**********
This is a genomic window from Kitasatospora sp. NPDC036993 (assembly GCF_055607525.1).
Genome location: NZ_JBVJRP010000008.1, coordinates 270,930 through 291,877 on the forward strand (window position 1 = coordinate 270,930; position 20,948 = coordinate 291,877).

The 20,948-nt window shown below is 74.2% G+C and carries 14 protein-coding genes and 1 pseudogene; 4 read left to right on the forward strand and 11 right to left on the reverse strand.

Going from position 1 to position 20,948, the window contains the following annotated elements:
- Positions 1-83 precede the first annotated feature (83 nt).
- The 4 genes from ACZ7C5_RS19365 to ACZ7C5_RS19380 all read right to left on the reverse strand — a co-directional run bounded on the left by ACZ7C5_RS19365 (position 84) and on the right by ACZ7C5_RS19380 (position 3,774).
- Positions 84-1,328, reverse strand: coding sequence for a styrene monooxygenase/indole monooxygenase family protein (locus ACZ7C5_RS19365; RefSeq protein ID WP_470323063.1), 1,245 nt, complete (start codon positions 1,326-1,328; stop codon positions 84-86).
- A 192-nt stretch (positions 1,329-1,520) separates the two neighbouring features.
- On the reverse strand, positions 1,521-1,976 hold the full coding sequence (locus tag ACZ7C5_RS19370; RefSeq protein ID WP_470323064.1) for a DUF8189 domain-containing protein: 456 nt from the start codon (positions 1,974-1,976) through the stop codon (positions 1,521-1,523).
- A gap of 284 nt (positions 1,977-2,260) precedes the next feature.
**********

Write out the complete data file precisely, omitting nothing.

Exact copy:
This is a genomic window from Kitasatospora sp. NPDC036993 (assembly GCF_055607525.1).
Genome location: NZ_JBVJRP010000008.1, coordinates 270,930 through 291,877 on the forward strand (window position 1 = coordinate 270,930; position 20,948 = coordinate 291,877).

The 20,948-nt window shown below is 74.2% G+C and carries 14 protein-coding genes and 1 pseudogene; 4 read left to right on the forward strand and 11 right to left on the reverse strand.

Going from position 1 to position 20,948, the window contains the following annotated elements:
- Positions 1-83 precede the first annotated feature (83 nt).
- The 4 genes from ACZ7C5_RS19365 to ACZ7C5_RS19380 all read right to left on the reverse strand — a co-directional run bounded on the left by ACZ7C5_RS19365 (position 84) and on the right by ACZ7C5_RS19380 (position 3,774).
- Positions 84-1,328, reverse strand: coding sequence for a styrene monooxygenase/indole monooxygenase family protein (locus ACZ7C5_RS19365; RefSeq protein ID WP_470323063.1), 1,245 nt, complete (start codon positions 1,326-1,328; stop codon positions 84-86).
- A 192-nt stretch (positions 1,329-1,520) separates the two neighbouring features.
- On the reverse strand, positions 1,521-1,976 hold the full coding sequence (locus tag ACZ7C5_RS19370; RefSeq protein ID WP_470323064.1) for a DUF8189 domain-containing protein: 456 nt from the start codon (positions 1,974-1,976) through the stop codon (positions 1,521-1,523).
- A gap of 284 nt (positions 1,977-2,260) precedes the next feature.